Window Box Gardens showcases other people's small gardens. Gardeners share photographs and description of their gardens. Maybe we can hang window boxes off our window guards...! If you would like to see your garden here, please email us at info(at)localecology.org.
Today's garden is our first U.S. garden and belongs to Kelly Brenner, the fine writing and photographic talent behind The Metropolitan Field Guide.
My window box would naturally have to provide plants for some of my favorite wildlife species, pollinators. The brilliant thing about window boxes is that they can be placed essentially everywhere and that's exactly where you find them. I've seen beautiful boxes full of blooms in the heart of old town Tallinn and city centers all over Europe including Prague and Berlin. I've seen them in the iconic alps and in the middle of Seattle.
The benefit of being able to place them everywhere is that you can create habitat in any place you are whether it's a country home or a city studio apartment. Even residents with not such much as a fire escape can still provide habitat with a simple box outside the window. It doesn't matter if it's a ground floor or several stories high, the pollinators will find it. When I lived on the sixth floor in the middle of Seattle I had many containers of various plants and I had a constant stream of hoverflies, bumblebees, wasps, hummingbirds and other non-pollinating insects including 7 different lady beetle species in one year.
Without further ado, here is my choice of plants for my summer window box:
I recently wrote a post about this delicious smelling plant and discovered many things about it that I didn't know. Did you know that it naturally repels insects? The flowers are excellent at attracting three very urban butterflies, the Painted Lady, Woodland Skipper and Tiger Swallowtail. It's a fair opportunity plant and also attracts many species of bees and one bird you're likely to see in the middle of the city, hummingbirds. Lavender is an excellent choice for putting in the window when in the middle of summer with the windows open a gentle breeze brings the delectable scent inside. It also tolerates hot, sunny locations and tight space for roots extraordinarily well making it a perfect choice.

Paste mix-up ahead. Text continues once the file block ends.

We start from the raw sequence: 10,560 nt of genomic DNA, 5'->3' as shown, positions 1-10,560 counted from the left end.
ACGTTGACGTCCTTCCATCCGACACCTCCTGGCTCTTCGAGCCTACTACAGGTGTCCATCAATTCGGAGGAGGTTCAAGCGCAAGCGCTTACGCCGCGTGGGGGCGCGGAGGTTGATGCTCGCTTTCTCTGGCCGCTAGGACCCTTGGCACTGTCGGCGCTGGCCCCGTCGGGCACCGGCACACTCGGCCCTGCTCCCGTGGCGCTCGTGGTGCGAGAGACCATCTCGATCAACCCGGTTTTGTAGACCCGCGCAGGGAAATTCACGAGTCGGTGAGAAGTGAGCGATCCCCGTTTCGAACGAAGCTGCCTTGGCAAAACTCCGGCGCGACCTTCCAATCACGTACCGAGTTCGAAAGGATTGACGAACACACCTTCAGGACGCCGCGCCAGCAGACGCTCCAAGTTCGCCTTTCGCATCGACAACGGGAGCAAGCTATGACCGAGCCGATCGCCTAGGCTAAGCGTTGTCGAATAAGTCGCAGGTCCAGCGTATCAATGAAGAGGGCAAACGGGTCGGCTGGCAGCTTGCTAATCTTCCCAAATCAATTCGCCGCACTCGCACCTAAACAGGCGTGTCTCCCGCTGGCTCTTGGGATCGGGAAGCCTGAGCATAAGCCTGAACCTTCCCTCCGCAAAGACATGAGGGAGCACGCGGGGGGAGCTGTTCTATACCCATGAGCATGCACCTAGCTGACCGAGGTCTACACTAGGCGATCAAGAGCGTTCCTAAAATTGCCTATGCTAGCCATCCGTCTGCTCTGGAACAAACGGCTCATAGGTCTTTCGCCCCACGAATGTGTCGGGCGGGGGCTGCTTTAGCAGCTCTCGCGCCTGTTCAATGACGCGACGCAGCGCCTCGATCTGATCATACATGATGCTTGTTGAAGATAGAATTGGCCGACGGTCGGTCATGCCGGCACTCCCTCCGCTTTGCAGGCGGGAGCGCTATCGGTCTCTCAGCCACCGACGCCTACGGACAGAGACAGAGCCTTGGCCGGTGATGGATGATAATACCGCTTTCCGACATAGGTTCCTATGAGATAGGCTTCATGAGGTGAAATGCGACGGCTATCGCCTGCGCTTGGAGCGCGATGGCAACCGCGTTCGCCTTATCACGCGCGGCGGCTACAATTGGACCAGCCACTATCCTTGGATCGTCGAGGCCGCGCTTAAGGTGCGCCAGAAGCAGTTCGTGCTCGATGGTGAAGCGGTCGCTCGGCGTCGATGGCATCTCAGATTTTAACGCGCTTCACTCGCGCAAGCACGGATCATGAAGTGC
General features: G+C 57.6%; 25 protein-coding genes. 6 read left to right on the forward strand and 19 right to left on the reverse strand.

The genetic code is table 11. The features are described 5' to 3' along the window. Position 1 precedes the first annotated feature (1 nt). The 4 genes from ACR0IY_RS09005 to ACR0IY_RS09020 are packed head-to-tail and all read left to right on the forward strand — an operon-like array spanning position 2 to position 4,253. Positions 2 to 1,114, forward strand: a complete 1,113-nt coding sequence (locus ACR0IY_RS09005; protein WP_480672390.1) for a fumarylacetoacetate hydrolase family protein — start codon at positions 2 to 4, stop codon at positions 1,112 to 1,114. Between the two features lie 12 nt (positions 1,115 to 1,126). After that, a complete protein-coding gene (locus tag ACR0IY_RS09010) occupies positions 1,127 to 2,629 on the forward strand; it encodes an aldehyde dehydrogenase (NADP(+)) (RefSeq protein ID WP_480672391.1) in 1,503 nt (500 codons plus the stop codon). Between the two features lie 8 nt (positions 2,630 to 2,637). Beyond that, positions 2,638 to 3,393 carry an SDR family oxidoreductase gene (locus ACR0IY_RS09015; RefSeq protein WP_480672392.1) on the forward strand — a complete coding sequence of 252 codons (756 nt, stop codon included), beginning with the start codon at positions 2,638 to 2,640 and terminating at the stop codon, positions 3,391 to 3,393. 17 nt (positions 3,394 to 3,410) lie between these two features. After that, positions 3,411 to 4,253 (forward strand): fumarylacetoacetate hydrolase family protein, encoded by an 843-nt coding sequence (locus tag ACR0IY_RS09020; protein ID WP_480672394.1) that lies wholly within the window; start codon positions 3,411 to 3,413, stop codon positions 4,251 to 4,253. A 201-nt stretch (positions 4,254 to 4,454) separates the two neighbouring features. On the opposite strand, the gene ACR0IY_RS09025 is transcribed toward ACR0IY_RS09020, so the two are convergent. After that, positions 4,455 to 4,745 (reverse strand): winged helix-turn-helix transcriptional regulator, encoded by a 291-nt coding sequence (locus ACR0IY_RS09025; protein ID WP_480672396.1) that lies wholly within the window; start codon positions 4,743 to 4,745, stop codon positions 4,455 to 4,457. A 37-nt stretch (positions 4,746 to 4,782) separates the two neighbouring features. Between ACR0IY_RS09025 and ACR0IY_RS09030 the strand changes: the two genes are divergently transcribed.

Broad-leaved Stonecrop (Sedum spathulifolium)
Because I love sedums I have to choose one of my favorites, Broad-leaved Stonecrop. This sun-loving plant has lovely green foliage with red edges. It has a proven success record as a green roof plant which lends itself well for use in window boxes as well. Not to forget about the pollinators, the flowers of this sedum attract a variety of pollinators including bees, butterflies and the lesser knowns, beetles and flies. It is also a host plant for two different elfin butterflies.
California Poppy (Eschscholzia californica)
For the sheer color factor, I have to choose the magnificent orange of the California Poppy, a color which would brighten up any window ledge. The nearly blinding orange flower is drought tolerant and likes the sunshine. However, with a little water the short-lived flowers can be encouraged to stay cheery a little longer. It is another plant which has fared well on green roofs as well, proving it makes a good choice for a window box. One of the reasons I like the California Poppy is because of its interaction with external forces, the petals close not only each night, but also when the weather turns bad, making it an interesting and interactive plant to watch daily. The flower attracts many species of bees but is mainly pollinated by beetles.
Nodding Onion (Allium cernuum)
One of the first plants I started from seed that successfully grew on my balcony was the Nodding Onion. Perhaps it's this success which makes me so attached to this flower, but I think it's because it's such an interesting looking flower, with long green leaves and a tall green stalk on which the pink, round clusters of flowers hang down from. They grew beautifully on my balcony and continue to grow each season larger and more full. Nodding Onion also likes drier soils and the sun and I've seen it growing well on a green roof here in Seattle. The flowers are pollinated by short-tongue bees and hoverflies visit for the pollen. The plant also attracts butterflies and even hummingbirds.
Red Columbine (Aquilegia formosa)
My final plant is the dainty Red Columbine with its lacy foliage and delicate, red and yellow flowers. It seems to soften the hard edge of buildings and the flowers are a favorite of hummingbirds. Naturally found in meadows and rocky outcrops, this flower is a perfect choice for a window box. Once the flower has gone to seed, small songbirds such as juncos and finches will eat them. Bumblebees and butterflies will also visit the flowers.
Thank you to Kelly for this window box for pollinator concept garden.